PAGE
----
MP Says Vaccine Manufacturer Not Answering ‘Basic Questions’ on Why Liability Clauses Were Requested

By Andrew Chen
Andrew Chen
Andrew Chen
Andrew Chen is an Epoch Times reporter based in Toronto.
April 26, 2022 Updated: April 27, 2022

A Conservative MP says the president of the Canadian arm of AstraZeneca couldn’t answer questions at a parliamentary committee as to why the company asked for clauses to be shielded from liability for vaccine-related injuries.

“‘Indemnification clauses’ protect manufacturers of #vaccines from liability. Today at the Foreign Affairs Committee the President of @AstraZenecaCA could not answer basic questions about why indemnification clauses were asked for and how they apply,” MP Garnett Genuis said in a tweet on April 25.

In his social media post, Genuis shared a video of his exchange with the president of AstraZeneca Canada, Kiersten Combs, who appeared before the committee as it studied issues surrounding vaccine equity and intellectual property rights.

Combs was asked to explain why her company asked for indemnification clauses, and if the related liabilities and clauses would still apply if her company had withheld information in cases when injuries were caused by their vaccines.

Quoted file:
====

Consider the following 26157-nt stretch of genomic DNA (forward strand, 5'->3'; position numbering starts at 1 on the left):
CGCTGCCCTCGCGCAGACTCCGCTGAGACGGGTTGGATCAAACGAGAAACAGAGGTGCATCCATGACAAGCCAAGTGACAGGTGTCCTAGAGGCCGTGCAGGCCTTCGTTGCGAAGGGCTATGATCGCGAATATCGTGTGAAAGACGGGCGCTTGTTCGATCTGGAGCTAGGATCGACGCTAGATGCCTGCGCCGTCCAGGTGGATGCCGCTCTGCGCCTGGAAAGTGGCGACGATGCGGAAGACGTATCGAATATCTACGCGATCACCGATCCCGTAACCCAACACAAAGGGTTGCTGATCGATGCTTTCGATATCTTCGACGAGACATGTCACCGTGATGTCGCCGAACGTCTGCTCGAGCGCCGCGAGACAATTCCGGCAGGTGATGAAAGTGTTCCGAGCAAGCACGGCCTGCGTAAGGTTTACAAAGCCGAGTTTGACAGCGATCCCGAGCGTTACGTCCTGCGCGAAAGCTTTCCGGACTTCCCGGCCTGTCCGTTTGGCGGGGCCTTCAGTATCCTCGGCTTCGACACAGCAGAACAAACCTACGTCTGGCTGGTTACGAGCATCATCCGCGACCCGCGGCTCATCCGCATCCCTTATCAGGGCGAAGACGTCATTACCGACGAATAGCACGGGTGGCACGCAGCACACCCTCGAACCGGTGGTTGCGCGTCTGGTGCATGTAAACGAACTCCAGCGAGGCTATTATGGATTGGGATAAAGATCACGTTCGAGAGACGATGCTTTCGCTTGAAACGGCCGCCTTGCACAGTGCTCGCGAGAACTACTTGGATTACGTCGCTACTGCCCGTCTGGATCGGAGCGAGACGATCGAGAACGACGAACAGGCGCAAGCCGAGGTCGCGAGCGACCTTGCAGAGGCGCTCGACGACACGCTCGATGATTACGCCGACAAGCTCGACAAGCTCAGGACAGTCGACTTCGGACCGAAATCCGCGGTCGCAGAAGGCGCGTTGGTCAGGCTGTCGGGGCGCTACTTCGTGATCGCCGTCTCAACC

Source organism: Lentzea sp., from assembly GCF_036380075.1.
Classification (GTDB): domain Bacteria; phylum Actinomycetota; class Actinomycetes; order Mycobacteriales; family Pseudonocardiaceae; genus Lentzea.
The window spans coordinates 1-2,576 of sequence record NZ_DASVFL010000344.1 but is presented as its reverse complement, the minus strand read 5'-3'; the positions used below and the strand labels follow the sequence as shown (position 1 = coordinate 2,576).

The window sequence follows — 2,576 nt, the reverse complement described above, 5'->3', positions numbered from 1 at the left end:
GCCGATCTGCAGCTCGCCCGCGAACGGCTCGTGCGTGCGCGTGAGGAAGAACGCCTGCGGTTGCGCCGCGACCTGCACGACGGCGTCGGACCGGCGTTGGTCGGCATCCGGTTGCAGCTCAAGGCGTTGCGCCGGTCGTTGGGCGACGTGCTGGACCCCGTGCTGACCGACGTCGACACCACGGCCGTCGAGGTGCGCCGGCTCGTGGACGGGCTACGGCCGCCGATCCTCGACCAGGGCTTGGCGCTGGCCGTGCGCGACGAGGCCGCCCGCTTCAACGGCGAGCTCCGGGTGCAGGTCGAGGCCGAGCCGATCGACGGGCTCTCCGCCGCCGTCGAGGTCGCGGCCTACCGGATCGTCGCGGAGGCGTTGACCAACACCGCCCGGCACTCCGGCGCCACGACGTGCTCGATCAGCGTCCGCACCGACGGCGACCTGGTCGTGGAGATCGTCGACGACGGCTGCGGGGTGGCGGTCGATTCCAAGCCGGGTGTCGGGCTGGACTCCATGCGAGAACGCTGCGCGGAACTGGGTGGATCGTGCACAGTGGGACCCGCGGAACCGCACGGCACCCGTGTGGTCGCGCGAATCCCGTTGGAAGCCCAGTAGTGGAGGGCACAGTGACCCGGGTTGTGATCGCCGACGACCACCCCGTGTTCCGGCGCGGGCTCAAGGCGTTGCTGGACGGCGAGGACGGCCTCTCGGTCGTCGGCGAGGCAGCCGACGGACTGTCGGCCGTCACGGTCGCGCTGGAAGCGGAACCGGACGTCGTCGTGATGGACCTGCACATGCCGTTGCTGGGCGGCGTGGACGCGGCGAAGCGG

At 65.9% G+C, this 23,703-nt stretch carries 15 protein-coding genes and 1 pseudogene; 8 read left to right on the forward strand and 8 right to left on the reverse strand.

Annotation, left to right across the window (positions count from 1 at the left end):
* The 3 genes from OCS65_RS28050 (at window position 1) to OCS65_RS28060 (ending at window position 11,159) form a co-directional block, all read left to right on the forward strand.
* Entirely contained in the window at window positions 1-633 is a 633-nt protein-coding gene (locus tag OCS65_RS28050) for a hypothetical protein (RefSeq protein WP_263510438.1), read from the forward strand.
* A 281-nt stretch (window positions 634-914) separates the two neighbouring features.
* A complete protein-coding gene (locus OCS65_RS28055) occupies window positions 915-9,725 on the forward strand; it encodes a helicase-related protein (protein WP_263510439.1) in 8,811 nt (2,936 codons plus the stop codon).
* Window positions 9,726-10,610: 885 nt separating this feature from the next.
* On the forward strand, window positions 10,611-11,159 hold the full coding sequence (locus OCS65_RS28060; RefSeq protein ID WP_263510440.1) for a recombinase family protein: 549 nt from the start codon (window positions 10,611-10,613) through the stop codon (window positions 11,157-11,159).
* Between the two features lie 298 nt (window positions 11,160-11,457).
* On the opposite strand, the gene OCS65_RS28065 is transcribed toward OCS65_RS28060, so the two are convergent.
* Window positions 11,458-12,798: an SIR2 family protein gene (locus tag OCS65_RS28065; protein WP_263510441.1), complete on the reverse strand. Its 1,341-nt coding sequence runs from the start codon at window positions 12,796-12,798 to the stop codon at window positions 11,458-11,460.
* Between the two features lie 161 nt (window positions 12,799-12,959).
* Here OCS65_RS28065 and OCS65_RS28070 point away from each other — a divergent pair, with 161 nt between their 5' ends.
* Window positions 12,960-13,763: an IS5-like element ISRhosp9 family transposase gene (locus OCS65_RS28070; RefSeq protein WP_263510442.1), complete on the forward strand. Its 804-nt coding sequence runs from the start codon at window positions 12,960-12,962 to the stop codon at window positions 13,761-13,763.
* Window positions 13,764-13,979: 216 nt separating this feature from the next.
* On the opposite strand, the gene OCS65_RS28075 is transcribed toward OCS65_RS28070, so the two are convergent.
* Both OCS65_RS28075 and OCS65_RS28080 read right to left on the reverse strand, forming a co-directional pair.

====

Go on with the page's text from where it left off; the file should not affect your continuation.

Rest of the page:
In his questioning, Genuis referred to previous testimony the same day from Seth Berkley, chief executive officer at Gavi, The Vaccine Alliance, who told the committee that the global distribution of vaccines are subject to indemnification clauses that receiving countries have to sign on to, which shields the companies from liability in the event of vaccine injuries.

“This witness further told us that [industry representatives] had asked for this protection as part of your agreements,” Genuis said. “So could you please explain why your company asked for indemnification clauses?”

“I’m not privileged as to specifically the indemnification clause in the contract that you speak of,” Combs answered.

“What I can say is that AstraZeneca stands behind our medicines and the safety profile of our medicines,” she added.